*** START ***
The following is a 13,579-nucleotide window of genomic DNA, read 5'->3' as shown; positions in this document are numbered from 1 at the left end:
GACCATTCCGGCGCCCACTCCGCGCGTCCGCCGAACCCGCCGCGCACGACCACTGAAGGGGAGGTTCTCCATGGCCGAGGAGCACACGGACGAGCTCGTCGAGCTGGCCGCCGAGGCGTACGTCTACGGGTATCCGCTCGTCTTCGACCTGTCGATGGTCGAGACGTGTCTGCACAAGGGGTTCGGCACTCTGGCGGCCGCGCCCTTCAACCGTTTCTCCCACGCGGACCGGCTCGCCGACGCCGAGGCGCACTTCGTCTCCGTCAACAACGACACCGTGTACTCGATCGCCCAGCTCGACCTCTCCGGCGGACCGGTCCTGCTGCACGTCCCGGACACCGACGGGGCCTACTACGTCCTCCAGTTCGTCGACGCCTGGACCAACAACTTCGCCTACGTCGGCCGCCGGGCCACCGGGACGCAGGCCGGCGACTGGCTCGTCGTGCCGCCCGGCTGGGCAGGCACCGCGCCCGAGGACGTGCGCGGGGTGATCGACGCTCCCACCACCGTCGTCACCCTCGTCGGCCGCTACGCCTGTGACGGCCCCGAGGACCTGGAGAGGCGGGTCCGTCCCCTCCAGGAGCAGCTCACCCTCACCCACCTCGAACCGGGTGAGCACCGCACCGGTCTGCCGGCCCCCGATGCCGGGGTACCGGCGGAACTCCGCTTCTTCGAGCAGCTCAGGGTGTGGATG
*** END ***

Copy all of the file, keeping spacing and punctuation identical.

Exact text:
The following is a 13,579-nucleotide window of genomic DNA, read 5'->3' as shown; positions in this document are numbered from 1 at the left end:
GACCATTCCGGCGCCCACTCCGCGCGTCCGCCGAACCCGCCGCGCACGACCACTGAAGGGGAGGTTCTCCATGGCCGAGGAGCACACGGACGAGCTCGTCGAGCTGGCCGCCGAGGCGTACGTCTACGGGTATCCGCTCGTCTTCGACCTGTCGATGGTCGAGACGTGTCTGCACAAGGGGTTCGGCACTCTGGCGGCCGCGCCCTTCAACCGTTTCTCCCACGCGGACCGGCTCGCCGACGCCGAGGCGCACTTCGTCTCCGTCAACAACGACACCGTGTACTCGATCGCCCAGCTCGACCTCTCCGGCGGACCGGTCCTGCTGCACGTCCCGGACACCGACGGGGCCTACTACGTCCTCCAGTTCGTCGACGCCTGGACCAACAACTTCGCCTACGTCGGCCGCCGGGCCACCGGGACGCAGGCCGGCGACTGGCTCGTCGTGCCGCCCGGCTGGGCAGGCACCGCGCCCGAGGACGTGCGCGGGGTGATCGACGCTCCCACCACCGTCGTCACCCTCGTCGGCCGCTACGCCTGTGACGGCCCCGAGGACCTGGAGAGGCGGGTCCGTCCCCTCCAGGAGCAGCTCACCCTCACCCACCTCGAACCGGGTGAGCACCGCACCGGTCTGCCGGCCCCCGATGCCGGGGTACCGGCGGAACTCCGCTTCTTCGAGCAGCTCAGGGTGTGGATG